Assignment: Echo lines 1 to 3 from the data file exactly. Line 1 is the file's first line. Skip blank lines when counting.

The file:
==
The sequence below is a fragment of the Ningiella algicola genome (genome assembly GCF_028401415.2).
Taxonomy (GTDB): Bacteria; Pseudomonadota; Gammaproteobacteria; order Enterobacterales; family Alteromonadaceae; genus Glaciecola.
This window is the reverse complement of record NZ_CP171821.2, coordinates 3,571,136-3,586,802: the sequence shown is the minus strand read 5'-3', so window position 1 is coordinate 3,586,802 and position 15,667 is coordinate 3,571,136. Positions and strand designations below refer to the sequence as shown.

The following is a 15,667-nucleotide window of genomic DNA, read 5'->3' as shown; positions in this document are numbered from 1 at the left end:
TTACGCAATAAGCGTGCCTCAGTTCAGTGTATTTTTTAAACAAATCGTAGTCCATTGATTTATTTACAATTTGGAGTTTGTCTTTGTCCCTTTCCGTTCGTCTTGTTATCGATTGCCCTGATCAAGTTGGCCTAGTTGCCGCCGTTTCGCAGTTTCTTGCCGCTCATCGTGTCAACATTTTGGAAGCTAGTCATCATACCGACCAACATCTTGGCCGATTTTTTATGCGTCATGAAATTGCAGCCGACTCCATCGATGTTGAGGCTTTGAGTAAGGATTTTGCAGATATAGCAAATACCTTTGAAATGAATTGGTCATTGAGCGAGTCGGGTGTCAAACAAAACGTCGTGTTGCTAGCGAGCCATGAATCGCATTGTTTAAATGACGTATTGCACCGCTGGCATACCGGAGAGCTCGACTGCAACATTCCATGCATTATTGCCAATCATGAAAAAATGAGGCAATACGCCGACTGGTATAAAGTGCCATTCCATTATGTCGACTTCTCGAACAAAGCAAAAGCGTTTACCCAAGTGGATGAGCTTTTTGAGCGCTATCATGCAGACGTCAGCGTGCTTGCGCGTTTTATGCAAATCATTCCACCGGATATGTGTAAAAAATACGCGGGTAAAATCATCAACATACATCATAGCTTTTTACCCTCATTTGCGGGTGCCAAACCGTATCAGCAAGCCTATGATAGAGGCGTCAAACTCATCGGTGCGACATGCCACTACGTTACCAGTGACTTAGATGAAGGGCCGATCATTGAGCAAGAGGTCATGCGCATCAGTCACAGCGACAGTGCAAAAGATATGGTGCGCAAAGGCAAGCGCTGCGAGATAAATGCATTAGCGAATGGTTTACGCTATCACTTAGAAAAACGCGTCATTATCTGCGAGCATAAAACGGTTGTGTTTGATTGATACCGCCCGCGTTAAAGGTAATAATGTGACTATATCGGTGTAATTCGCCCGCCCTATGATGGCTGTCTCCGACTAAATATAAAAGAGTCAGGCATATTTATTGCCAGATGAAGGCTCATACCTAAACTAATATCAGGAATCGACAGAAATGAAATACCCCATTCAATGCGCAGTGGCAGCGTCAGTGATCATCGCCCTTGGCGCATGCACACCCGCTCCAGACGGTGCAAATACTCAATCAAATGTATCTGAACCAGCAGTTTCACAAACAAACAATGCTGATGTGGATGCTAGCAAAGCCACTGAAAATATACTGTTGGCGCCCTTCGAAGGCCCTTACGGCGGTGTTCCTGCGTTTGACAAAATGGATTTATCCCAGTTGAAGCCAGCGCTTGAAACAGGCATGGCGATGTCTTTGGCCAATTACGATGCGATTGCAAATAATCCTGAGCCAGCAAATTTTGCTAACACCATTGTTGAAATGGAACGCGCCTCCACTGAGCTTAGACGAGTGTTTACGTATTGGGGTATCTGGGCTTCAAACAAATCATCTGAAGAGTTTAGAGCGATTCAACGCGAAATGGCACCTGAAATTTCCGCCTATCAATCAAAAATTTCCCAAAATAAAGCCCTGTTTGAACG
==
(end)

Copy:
The sequence below is a fragment of the Ningiella algicola genome (genome assembly GCF_028401415.2).
Taxonomy (GTDB): Bacteria; Pseudomonadota; Gammaproteobacteria; order Enterobacterales; family Alteromonadaceae; genus Glaciecola.
This window is the reverse complement of record NZ_CP171821.2, coordinates 3,571,136-3,586,802: the sequence shown is the minus strand read 5'-3', so window position 1 is coordinate 3,586,802 and position 15,667 is coordinate 3,571,136. Positions and strand designations below refer to the sequence as shown.